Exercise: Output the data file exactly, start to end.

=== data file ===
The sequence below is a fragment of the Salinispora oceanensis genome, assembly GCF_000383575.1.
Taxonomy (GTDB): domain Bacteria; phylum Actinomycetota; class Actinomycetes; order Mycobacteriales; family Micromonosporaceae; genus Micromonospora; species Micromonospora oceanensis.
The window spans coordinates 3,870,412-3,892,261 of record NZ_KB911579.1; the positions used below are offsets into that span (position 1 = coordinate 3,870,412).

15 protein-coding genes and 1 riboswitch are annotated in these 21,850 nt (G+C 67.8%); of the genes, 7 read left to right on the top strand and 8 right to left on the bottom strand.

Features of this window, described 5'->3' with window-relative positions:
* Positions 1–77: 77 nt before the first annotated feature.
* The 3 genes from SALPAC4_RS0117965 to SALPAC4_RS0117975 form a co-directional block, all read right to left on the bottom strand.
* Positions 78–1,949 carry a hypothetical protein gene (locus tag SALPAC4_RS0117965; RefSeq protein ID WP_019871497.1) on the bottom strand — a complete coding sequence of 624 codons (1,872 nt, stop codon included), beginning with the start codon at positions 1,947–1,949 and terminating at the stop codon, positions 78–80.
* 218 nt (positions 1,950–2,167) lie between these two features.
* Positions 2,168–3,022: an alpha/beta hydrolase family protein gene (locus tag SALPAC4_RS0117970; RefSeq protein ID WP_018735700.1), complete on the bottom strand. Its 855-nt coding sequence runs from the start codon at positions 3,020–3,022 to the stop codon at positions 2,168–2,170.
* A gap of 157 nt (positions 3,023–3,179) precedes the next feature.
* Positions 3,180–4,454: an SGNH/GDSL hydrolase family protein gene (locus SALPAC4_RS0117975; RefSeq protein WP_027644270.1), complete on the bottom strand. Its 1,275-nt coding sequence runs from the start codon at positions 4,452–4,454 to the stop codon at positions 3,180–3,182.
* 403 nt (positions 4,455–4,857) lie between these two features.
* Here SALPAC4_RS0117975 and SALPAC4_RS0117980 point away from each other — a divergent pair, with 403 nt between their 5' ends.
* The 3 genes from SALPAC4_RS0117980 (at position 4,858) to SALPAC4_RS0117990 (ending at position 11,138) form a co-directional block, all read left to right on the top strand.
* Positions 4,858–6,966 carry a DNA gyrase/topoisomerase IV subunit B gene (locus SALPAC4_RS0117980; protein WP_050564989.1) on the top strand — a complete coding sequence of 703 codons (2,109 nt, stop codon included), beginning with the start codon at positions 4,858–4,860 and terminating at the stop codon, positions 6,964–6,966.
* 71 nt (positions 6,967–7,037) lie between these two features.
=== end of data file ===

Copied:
The sequence below is a fragment of the Salinispora oceanensis genome, assembly GCF_000383575.1.
Taxonomy (GTDB): domain Bacteria; phylum Actinomycetota; class Actinomycetes; order Mycobacteriales; family Micromonosporaceae; genus Micromonospora; species Micromonospora oceanensis.
The window spans coordinates 3,870,412-3,892,261 of record NZ_KB911579.1; the positions used below are offsets into that span (position 1 = coordinate 3,870,412).

15 protein-coding genes and 1 riboswitch are annotated in these 21,850 nt (G+C 67.8%); of the genes, 7 read left to right on the top strand and 8 right to left on the bottom strand.

Features of this window, described 5'->3' with window-relative positions:
* Positions 1–77: 77 nt before the first annotated feature.
* The 3 genes from SALPAC4_RS0117965 to SALPAC4_RS0117975 form a co-directional block, all read right to left on the bottom strand.
* Positions 78–1,949 carry a hypothetical protein gene (locus tag SALPAC4_RS0117965; RefSeq protein ID WP_019871497.1) on the bottom strand — a complete coding sequence of 624 codons (1,872 nt, stop codon included), beginning with the start codon at positions 1,947–1,949 and terminating at the stop codon, positions 78–80.
* 218 nt (positions 1,950–2,167) lie between these two features.
* Positions 2,168–3,022: an alpha/beta hydrolase family protein gene (locus tag SALPAC4_RS0117970; RefSeq protein ID WP_018735700.1), complete on the bottom strand. Its 855-nt coding sequence runs from the start codon at positions 3,020–3,022 to the stop codon at positions 2,168–2,170.
* A gap of 157 nt (positions 3,023–3,179) precedes the next feature.
* Positions 3,180–4,454: an SGNH/GDSL hydrolase family protein gene (locus SALPAC4_RS0117975; RefSeq protein WP_027644270.1), complete on the bottom strand. Its 1,275-nt coding sequence runs from the start codon at positions 4,452–4,454 to the stop codon at positions 3,180–3,182.
* 403 nt (positions 4,455–4,857) lie between these two features.
* Here SALPAC4_RS0117975 and SALPAC4_RS0117980 point away from each other — a divergent pair, with 403 nt between their 5' ends.
* The 3 genes from SALPAC4_RS0117980 (at position 4,858) to SALPAC4_RS0117990 (ending at position 11,138) form a co-directional block, all read left to right on the top strand.
* Positions 4,858–6,966 carry a DNA gyrase/topoisomerase IV subunit B gene (locus SALPAC4_RS0117980; protein WP_050564989.1) on the top strand — a complete coding sequence of 703 codons (2,109 nt, stop codon included), beginning with the start codon at positions 4,858–4,860 and terminating at the stop codon, positions 6,964–6,966.
* 71 nt (positions 6,967–7,037) lie between these two features.